But the bigger the job (maybe to build a raft?), The bigger the tool should be, i.e. an ax.

If you want it to be comfortable, handy and light, and if you want to split a few logs quickly, then a camping ax is enough.

In a nutshell

In summary, one can say that

  • large axes are suitable for the home plot when it comes to processing as much wood as possible relatively quickly,
  • for self-defense purposes and in addition to working a little wood, the tactical tomahawk is the first choice,
  • an example or a special camping ax is definitely recommended for moderate woodwork on the go.

In the following, I will not go into any further detail on axes that one would like to use at home in the garden or in a leased piece of forest. I focus exclusively on the average camping situation.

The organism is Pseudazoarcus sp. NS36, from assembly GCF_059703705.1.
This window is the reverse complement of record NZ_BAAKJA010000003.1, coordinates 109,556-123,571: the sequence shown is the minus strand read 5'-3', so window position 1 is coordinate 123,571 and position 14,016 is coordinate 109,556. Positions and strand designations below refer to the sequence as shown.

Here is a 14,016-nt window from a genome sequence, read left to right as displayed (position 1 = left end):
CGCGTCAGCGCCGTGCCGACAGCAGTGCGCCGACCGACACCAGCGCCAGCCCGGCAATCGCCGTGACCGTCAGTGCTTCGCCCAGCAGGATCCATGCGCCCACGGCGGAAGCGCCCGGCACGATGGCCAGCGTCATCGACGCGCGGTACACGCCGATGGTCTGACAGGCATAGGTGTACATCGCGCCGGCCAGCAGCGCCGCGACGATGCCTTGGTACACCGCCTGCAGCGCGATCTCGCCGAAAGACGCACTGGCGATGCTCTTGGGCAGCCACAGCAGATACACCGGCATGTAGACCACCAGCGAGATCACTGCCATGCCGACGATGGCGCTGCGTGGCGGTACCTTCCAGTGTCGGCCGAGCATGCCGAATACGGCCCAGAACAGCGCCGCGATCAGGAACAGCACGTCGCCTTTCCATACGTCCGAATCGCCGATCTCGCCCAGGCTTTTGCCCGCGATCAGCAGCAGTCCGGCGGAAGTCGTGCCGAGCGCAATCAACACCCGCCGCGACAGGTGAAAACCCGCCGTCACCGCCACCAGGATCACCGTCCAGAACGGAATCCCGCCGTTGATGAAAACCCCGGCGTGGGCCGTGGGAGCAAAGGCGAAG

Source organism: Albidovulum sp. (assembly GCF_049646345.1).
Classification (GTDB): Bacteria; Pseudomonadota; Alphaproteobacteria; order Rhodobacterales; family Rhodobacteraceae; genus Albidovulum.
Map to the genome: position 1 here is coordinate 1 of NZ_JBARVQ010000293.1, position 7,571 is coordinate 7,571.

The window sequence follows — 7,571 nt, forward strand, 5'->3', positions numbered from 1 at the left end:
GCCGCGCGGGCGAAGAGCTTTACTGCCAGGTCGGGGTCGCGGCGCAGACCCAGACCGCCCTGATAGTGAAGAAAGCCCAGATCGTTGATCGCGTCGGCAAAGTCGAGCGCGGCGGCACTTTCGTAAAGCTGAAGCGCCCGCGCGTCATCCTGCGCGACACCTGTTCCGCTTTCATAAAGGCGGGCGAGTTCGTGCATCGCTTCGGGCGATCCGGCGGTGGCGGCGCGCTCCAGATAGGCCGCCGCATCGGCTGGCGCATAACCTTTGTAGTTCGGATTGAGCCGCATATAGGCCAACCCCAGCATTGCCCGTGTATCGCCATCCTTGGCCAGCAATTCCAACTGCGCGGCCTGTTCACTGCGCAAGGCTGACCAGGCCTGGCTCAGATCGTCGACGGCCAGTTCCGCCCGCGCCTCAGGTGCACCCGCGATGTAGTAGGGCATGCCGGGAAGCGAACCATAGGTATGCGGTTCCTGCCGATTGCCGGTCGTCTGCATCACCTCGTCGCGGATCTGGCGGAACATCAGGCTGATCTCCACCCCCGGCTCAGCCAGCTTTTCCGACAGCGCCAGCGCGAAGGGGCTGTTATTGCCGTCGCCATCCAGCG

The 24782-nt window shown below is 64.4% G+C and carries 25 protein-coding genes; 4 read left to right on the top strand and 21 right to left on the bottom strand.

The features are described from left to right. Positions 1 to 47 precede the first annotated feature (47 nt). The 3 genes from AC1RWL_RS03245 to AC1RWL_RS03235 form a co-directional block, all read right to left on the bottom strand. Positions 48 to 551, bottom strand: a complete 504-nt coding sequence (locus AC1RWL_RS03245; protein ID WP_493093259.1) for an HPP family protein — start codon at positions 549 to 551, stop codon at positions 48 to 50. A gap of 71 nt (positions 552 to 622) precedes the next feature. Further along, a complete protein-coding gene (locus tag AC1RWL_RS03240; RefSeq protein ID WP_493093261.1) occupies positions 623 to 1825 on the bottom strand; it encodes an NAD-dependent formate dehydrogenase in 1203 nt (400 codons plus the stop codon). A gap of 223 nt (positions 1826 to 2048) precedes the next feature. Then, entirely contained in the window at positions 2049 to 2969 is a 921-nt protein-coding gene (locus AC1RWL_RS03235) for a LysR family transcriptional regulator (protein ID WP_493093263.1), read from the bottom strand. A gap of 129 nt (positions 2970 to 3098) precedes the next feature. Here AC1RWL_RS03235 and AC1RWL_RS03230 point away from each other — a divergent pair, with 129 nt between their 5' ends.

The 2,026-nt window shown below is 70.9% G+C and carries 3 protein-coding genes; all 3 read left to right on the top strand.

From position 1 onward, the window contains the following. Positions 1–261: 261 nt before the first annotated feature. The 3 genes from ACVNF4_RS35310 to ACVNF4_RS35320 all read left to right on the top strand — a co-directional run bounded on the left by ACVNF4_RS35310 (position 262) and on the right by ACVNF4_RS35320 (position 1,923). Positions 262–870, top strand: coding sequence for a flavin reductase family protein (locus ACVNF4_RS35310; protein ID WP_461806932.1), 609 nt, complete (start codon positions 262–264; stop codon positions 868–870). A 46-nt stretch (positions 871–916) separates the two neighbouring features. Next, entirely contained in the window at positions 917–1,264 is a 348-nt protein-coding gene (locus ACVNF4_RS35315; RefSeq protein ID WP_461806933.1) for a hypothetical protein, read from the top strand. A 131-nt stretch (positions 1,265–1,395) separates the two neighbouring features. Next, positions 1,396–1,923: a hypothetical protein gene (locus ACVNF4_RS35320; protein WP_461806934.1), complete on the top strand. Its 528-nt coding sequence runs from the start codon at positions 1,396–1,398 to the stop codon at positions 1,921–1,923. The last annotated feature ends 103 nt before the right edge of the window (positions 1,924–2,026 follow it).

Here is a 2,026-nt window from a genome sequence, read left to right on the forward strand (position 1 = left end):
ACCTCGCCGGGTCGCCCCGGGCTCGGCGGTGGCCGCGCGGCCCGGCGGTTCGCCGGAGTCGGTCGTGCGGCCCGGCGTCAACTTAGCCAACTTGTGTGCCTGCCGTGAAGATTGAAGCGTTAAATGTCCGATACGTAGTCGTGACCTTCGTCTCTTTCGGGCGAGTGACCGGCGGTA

Buy a camping ax

Now I would like to go into more general terms about the essential characteristics of camping axes. From our comparison above, essential aspects can be derived from which we can compile a catalog of criteria.

  • Overall length: not too long, rather less than one foot
  • Weight: less than 600 grams is ideal
  • Length of the cutting edge and bevel: how well can other cutting jobs be carried out with it?
  • Handling: is a choke handle possible?
  • Handle material
  • Blade material: how easy is it to sharpen the ax?
  • Width of the back: wide enough for hammering?
  • scabbard and attachment?

I think that’s a solid foundation. With this overview-like list of features you can get a first impression.

I am sure that you can use it to find a very good and inexpensive camping ax that is versatile and that you can enjoy for a long time.

7 tips for buying a camping ax